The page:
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Ontario Fishing Network
Volume 5,  Issue 9 -  September 2005

A Case for Quality Hooks
By Tim Allard

As the saying goes, a chain is only as strong as its weakest link. The same logic can be applied to fishing tackle. Many of us won't hesitate to buy quality reels, rods, line or lures, but for some reason hooks often seem to get the short-end of our spending stick. Perhaps it's their simplicity or small-size that results in anglers avoiding investing the cash for quality hooks, but they're one of the most important pieces of fishing gear you'll own.

What Makes a Quality Hook?
T.J. Stallings of the TTI-Blakemore Fishing Group, who make Tru-Turn, Daiichi, XPoint, Mr. Crappie & StandOUT Hook Brands, explained that quality hooks come down to two main factors: carbon content and tempering. "Carbon content is the first sign of quality. Everything is made of carbon. The higher the carbon content, the more stuff it's made of. If a hook package doesn't reveal the carbon content, be wary. Higher carbon ratings (80- and above) means the points can be made finer, sharper and are more durable."

"Tempering is as important as carbon content," said Stallings, referring to the process of heating metal to high temperatures and then cooling it quickly to increase its strength and resiliency, two traits key to quality hooks. "Here's a tempering test: Grab a hand towel and pick up a hook by the eye. Carefully grasp the point (with the towel) and pull the point away from the eye. You should feel a little flex in the hook. This is tempering. Too little tempering means the hook will straighten easily. Too much and the hook is brittle. Perfect tempering is an exact science," he said.

Why Quality Hooks?
The high carbon content of quality hooks means they'll hold an edge longer and have sharper points than generic hooks. This equates to better penetration on hooks sets and more landed fish. Proper tempering means that quality hooks have just the right amount of flex (as well as strength) to help buffer the fish's fight, making them the better choice when targeting aggressive species or fishing in cover-laden conditions.

As TJ explains, "Hooks and fishing line are the only connection to your fish. That's just the wrong place to go cheap. Ever catch 6-7 fish and then start to miss every other one? That's a cheap hook getting dull quick. That's where cheap hooks cost and good hook pay." TJ's point not only speaks to selecting quality hooks, but is a good reminder to touch-up hooks when on the water. Rocks, wood and several fish can dull points, so sharpen often.

Specialized Hooks
Specialized hooks are designed for fishing specific presentations and rigging (such as drop shotting). In many respects, specialized hooks are a sub-category of quality ones, as it's rare to find a low-grade specialized hook. A good fishing goal of any angler is expanding their hook arsenal, learning about specialized hooks and using them more often.

For example, although the style has been on the fishing scene for years, circle hooks are regaining popularity for certain live bait applications. The hook's shape the barb and point to the side of a fish's mouth, reducing the chance of gut hooking fish and making it a top-choice among catch-and-release conscious anglers.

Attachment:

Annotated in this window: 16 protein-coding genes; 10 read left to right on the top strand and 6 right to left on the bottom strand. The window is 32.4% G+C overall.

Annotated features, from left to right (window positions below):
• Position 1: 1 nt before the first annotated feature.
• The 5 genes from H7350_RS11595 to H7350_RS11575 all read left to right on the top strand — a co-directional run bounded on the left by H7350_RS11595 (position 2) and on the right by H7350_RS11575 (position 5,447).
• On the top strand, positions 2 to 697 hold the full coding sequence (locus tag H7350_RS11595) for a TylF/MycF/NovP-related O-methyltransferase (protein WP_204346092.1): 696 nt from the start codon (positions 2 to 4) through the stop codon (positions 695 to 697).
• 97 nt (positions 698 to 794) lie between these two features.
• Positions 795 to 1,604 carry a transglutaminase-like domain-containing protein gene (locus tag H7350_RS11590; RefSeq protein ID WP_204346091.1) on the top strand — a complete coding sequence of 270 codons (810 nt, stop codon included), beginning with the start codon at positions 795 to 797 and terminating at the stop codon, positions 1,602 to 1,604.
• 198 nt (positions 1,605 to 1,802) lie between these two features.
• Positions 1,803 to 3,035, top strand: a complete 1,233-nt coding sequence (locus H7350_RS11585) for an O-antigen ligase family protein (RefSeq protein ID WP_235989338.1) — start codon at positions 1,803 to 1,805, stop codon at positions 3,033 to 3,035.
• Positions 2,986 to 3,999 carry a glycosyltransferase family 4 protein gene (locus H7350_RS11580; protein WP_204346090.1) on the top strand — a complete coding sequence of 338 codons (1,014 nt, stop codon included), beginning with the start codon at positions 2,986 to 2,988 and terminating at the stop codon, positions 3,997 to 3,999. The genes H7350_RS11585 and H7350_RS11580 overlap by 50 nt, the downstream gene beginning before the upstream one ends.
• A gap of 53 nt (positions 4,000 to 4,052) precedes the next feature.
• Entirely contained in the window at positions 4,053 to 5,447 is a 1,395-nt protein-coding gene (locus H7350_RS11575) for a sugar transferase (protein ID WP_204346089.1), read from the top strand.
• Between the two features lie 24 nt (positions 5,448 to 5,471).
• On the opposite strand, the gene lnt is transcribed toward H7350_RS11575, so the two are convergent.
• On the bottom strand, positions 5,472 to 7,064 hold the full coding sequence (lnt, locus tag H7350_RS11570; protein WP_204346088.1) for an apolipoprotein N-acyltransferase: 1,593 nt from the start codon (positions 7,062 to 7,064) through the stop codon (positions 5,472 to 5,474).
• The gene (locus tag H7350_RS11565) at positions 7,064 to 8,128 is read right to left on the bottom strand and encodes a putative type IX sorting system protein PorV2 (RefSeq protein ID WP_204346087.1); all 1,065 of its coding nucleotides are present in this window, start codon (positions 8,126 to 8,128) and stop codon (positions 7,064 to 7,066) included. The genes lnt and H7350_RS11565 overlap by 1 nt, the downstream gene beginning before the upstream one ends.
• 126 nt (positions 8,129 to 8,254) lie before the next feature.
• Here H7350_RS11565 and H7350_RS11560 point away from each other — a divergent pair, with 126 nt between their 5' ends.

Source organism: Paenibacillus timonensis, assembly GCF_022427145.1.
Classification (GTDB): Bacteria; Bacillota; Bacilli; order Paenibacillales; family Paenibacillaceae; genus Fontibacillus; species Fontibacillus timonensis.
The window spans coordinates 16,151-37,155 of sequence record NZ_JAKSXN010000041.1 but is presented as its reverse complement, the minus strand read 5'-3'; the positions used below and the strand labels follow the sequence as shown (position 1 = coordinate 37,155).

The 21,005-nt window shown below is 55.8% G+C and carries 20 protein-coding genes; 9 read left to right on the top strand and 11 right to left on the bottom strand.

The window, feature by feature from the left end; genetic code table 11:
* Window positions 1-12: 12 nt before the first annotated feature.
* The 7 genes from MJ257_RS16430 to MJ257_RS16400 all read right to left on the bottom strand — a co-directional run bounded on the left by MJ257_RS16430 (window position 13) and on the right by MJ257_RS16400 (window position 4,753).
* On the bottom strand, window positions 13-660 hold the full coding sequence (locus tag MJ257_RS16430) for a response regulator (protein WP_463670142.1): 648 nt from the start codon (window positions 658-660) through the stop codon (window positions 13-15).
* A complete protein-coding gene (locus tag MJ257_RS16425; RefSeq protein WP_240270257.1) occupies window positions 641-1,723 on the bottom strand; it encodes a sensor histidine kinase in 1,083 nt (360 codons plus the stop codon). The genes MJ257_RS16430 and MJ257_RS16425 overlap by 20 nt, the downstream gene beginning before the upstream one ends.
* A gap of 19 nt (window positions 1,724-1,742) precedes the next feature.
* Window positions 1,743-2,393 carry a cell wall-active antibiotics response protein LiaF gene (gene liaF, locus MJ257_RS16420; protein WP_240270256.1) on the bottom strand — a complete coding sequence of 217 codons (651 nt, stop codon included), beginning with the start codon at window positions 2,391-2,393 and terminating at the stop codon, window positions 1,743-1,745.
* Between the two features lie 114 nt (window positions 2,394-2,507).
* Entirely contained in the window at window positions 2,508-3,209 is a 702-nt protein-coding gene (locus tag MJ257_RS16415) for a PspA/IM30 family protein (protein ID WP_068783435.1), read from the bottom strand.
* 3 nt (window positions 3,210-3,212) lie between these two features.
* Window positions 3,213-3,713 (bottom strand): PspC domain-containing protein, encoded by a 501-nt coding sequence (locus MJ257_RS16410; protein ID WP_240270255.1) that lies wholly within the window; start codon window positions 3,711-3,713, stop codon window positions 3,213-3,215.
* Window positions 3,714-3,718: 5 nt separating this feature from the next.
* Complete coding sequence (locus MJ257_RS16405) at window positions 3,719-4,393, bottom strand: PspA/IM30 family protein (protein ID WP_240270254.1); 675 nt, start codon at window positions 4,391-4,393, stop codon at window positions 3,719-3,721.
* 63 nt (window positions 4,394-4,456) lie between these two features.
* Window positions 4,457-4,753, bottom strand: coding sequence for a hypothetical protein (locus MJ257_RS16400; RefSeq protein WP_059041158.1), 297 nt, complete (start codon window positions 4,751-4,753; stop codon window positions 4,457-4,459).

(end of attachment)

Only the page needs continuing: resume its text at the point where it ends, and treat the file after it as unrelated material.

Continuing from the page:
Weighted hooks are another specialized style and more than a basic jig head. Shank-weighted hooks, like Daiichi's Butt Dragger, work wonders when rigged with soft-plastic jerkbaits to keep baits in the subsurface when quickly twitched on a retrieve. These hooks are also an excellent match when paired with a wacky-rigged soft-plastic stickbait.

A soft-plastic jerkbait rigged with Daiichi's Butt Dragger hook.

These are just two examples of some of the specialized hooks out there. Glow-painted or coloured, drop-shot, and offset hooks are other styles anglers may want to consider experimenting with this season. Quality hooks are often coated with an anti-rust corrosion treatment, making them longer-lasting than generic hooks.

Picking Quality Hooks
You get what you pay for when buying hooks, but you don't need to break the bank. Most hook companies (such as Daiichi, Eagle Claw, Owner and Mustad) produce a range of hooks to suit the price point of most anglers. Picking averaged priced hooks can be a good bet, but if fishing tournaments or chasing trophies - it's wise to choose a premium hook. Look for the aforementioned features when choosing hooks and try a variety of manufacturers to find a make of hook that best suits your needs. Another way to keep your costs down over the long run is to buy hooks in bulk. Initially, a big purchase might be tough, but certain hook styles (like off set 3/0 worm hooks) are top choices for many anglers and in demand for several seasons.

The author with a largemouth bass taken on a shank-weighted
hook teamed with a soft-plastic jerkbait.

Quality hooks stay sharper longer and provide better hooksets, while specialized hooks can give you an engineered edge to specific presentations. Consider upgrading your tackle box's hook selection this season, and don't let hooks be the weakest link in your fishing gear this season.

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